Regular readers may remember a guest-post back in July about the Gulf of Mexico oil spill. Tom argued that BP might well be copping a disproportionate amount of blame for the disaster, while lesser partners were getting off lately. We described this as an instance of diseconomies of scale.
The Wall-Street Journal raised a further example last week (click through from this link for the full version of the article).
The article argues (and some trade union officials admit) that the world’s largest retailer Wal-Mart receives excessive scrutiny for its labour practices (i.e. it’s non-union status, low pays, miserly health benefits etc), while counterpart Target (the US firm, not the Aussie one) get off very lightly, despite having very similar employment conditions.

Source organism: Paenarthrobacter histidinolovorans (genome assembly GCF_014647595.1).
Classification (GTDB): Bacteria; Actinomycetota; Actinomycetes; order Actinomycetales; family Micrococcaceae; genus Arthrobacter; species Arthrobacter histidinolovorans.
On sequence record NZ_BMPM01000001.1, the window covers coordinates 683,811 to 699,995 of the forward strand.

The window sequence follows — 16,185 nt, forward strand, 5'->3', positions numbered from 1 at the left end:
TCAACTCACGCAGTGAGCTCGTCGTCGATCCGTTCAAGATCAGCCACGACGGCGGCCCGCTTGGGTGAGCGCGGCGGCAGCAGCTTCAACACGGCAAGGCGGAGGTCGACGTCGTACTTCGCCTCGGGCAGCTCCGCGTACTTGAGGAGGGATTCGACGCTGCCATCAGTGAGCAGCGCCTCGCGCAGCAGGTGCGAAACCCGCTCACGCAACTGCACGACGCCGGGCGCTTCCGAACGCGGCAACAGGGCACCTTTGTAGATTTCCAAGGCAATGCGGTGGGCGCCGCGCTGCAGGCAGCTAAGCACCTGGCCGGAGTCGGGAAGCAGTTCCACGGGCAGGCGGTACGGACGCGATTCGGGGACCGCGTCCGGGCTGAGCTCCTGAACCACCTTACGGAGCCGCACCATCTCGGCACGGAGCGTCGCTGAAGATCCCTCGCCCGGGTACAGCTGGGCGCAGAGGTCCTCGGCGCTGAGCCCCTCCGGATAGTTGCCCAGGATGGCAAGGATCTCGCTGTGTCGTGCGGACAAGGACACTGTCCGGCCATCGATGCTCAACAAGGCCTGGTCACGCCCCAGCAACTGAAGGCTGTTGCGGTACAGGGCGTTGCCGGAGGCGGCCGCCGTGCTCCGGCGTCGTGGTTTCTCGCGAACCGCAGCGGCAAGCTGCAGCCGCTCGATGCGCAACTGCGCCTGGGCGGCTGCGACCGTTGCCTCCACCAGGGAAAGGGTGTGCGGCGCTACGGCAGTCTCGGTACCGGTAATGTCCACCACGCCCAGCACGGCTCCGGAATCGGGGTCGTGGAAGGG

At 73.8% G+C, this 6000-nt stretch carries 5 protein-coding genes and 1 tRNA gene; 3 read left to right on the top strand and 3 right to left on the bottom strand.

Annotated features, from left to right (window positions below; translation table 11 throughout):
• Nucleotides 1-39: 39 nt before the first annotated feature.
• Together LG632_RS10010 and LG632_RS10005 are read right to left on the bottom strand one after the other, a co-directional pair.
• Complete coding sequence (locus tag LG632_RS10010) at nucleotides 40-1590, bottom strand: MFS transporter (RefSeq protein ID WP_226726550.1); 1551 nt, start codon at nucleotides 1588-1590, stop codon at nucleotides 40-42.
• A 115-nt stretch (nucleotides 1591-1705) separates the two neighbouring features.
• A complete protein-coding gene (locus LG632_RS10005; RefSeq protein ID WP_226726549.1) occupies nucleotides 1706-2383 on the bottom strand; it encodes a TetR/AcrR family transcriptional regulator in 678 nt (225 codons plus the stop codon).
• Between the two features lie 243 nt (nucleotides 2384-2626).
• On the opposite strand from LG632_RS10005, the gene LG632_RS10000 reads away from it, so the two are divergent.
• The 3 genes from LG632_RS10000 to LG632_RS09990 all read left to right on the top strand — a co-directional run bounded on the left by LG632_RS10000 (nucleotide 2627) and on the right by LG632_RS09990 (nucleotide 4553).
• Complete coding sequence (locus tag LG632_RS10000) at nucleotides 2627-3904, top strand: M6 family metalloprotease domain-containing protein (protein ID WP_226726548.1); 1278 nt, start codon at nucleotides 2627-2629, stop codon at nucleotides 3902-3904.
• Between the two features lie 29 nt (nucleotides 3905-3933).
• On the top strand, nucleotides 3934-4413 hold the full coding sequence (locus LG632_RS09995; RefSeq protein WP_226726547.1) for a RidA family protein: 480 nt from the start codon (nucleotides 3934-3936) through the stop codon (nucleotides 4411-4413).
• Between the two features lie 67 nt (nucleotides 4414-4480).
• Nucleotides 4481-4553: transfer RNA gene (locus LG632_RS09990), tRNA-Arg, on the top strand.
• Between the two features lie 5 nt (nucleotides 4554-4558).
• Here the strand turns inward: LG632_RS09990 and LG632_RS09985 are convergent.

This manifests as a genuine disadvantage for Wal-Mart as public campaigns against new stores (especially in large cities) restrict expansion.
Meanwhile, Target appears to be deliberately, well, targetting the same neighbourhoods conscious of the lack of scrutiny, the perception of being the ‘lesser of two evils’, and the limited resources of campaigners.
Building such disadvantages into our understanding of competitive advantage, firm growth, and bargaining power seems increasingly important.
Tags: Anadarko, bargaining power, BP, business, business strategy, campaigns, competitive advantage, finance, labour rights, Oil spill, retail, Retailing, Strategic management, Target, Tom Osegowitsch, unions, Wal-Mart